No one likes being rejected for a loan, but there are steps that you can take to deal with this setback. We reveal how to move forward after a loan rejection and how becoming a wiser borrower can improve your chances of being successful.
First, we need to understand why personal loan applications are rejected.
Loan applications are frequently rejected because the credit score of the borrower is assessed as low. Read our article on what is credit and why it matters to better understand this. We will cover how to improve your credit score in a moment.
However, low credit scores are not the only reason lenders reject loan applications.
Reasons why you may be rejected for credit.
1. Limited credit history: If a lender is unable to establish a strong credit history, they may lack the information and reassurance to agree to lend.
2. Identity and address: Leaders must be able to confirm your identity and address. If you are not registered on the electoral roll or if you have changed your name or relocated recently the lender may be unable to confirm these essential details.
3. Financial associations: If you have a joint account or apply for credit with someone who has a bad credit history, this can deter potential lenders.
4. Employment history: This information is not included in your credit report however some lenders may check recent employment and salary details for an indication of financial stability.
5. Affordability: You may have a lot of outgoings compared with your income, indicating a risk of future defaults on credit repayments. Most lenders will now request an open banking link so they can better understand your regular expenditure from your bank statements.
6. Too much debt: If you have a debt-to-income (DTI) ratio which is over 40%, you may have difficulty finding a loan. A DTI of less than 20% is preferable.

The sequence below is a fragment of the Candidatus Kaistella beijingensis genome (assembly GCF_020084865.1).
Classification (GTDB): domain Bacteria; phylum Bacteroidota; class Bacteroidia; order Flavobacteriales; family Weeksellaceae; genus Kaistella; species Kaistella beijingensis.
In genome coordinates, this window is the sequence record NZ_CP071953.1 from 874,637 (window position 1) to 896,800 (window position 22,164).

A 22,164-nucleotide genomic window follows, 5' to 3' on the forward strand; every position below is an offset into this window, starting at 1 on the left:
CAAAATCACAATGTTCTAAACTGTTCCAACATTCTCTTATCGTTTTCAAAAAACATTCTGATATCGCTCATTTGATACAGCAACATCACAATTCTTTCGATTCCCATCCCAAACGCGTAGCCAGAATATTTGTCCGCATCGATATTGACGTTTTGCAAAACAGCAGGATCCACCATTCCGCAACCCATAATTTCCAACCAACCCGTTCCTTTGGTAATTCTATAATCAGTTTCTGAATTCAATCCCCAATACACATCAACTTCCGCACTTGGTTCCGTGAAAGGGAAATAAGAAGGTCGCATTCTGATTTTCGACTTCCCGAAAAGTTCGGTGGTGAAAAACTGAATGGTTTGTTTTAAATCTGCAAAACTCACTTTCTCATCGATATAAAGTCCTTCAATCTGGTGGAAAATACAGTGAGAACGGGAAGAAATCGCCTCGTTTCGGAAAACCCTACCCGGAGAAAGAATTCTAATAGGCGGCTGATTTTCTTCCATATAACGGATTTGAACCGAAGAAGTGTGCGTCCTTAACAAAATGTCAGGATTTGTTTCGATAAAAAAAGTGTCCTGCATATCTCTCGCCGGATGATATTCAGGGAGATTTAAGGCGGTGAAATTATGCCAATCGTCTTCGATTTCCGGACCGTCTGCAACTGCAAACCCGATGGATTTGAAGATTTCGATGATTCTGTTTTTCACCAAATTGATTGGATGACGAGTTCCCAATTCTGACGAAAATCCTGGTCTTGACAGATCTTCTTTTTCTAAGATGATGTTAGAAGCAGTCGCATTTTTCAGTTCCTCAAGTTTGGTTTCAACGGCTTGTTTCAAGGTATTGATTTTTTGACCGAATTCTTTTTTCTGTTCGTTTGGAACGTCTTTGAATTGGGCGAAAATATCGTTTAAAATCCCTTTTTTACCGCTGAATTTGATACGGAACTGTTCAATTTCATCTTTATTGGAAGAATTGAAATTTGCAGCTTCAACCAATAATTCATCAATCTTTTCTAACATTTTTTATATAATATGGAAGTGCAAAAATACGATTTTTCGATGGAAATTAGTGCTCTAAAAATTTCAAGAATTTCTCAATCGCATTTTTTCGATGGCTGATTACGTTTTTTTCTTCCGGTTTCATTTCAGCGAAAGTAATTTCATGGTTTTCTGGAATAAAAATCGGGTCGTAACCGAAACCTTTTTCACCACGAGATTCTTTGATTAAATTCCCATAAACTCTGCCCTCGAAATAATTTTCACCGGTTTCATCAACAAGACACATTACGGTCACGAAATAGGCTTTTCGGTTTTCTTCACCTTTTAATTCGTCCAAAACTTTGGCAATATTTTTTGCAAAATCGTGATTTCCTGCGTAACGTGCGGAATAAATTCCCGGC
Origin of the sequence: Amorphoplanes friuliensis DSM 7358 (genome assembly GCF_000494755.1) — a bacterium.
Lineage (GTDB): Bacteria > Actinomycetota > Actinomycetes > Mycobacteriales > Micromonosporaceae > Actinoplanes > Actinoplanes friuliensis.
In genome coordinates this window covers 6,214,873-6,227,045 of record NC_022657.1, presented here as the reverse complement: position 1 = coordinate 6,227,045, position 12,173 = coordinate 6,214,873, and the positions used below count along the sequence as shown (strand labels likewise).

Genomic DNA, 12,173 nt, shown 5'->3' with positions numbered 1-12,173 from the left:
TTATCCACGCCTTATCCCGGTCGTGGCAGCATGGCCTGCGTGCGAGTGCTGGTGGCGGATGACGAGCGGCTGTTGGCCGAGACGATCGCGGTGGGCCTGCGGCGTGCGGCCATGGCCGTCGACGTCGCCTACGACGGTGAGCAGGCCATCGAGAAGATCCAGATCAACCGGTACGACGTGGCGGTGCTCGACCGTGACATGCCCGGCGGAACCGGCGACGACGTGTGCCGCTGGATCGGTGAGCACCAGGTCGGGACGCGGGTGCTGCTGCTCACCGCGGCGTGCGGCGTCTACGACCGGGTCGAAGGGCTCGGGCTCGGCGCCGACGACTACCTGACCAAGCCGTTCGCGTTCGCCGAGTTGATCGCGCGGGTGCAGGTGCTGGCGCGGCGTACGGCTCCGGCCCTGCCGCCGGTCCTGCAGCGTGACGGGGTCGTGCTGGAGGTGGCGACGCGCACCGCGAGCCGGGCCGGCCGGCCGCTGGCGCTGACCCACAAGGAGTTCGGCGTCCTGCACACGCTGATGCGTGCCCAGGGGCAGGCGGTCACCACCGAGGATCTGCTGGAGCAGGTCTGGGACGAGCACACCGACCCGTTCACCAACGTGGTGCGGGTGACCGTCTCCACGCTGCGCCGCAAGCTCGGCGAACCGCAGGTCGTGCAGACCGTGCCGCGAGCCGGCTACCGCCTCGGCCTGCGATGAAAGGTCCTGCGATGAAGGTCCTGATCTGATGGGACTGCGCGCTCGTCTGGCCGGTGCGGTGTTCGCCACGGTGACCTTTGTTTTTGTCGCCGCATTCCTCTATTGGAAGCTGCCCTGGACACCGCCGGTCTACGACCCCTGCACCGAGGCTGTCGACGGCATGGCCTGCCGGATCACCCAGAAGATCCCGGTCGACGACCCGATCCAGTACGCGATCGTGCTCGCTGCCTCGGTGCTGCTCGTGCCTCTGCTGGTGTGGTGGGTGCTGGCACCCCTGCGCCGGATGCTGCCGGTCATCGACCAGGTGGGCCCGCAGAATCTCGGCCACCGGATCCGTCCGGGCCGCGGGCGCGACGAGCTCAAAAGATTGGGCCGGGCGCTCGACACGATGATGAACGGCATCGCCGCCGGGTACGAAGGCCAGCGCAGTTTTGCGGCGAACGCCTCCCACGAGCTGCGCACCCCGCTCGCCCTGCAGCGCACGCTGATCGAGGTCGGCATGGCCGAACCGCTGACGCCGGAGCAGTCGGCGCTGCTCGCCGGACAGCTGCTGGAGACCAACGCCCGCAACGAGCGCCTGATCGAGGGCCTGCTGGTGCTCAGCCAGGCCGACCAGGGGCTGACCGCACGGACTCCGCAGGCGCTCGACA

7. Multiple credit applications: Lenders may consider this to be red flag as it can indicate that you are over committed financially.
8. Late or missed repayments: If previously agreed loan or credit card repayments are late or missed this can indicate financial stress and an inability to repay existing commitments. County Court Judgements (CCJ’s), IVA’s and Debt Management Plans (DMP’s) are of course a more conclusive indication of this risk.
9. Errors in your credit report: for example, an inaccuracy in reporting loan repayments or the status of County Court Judgements (CCJ) which may have been settled.
10. Target groups: It may be that this is not the loan for you. Lenders often have a specific customer profile in mind for example, targeting only individuals in high income brackets.
Hopefully, this gives a better idea of why a loan application may be rejected. The following points can help remedy certain issues, so your loan application has a better chance of being approved.
Improving your chances of being accepted for credit.
1. Regularly check and understand your credit report
If you feel the problem lies with your credit report, then now is the time to check it for errors or out-of-date information. Even minor mistakes can impact how a lender scores risk. There are no penalties for checking your credit report, this is completed by a “soft” search. A “hard” search is when lenders review the report once they receive a loan application.
To check your credit report, you can contact one of the three national credit reference agencies Experian, Equifax or TransUnion. The credit reference agency will ask for your full name, contact information, national insurance number and date of birth.
Alternatively, if you are a GMB Credit Union member, your credit report can be viewed for free using CreditView. There is unlimited access to CreditView which is provided in partnership with TransUnion and it won’t affect your credit score.
It’s important to check your credit report via CreditView on a regular basis to ensure its accuracy. Look out for inaccuracies in your report such as active loans which have been fully repaid, payments shown late or missed, previous judgments such as County Court Judgements (CCJ’s) or IVA’s which are settled but not shown as satisfied.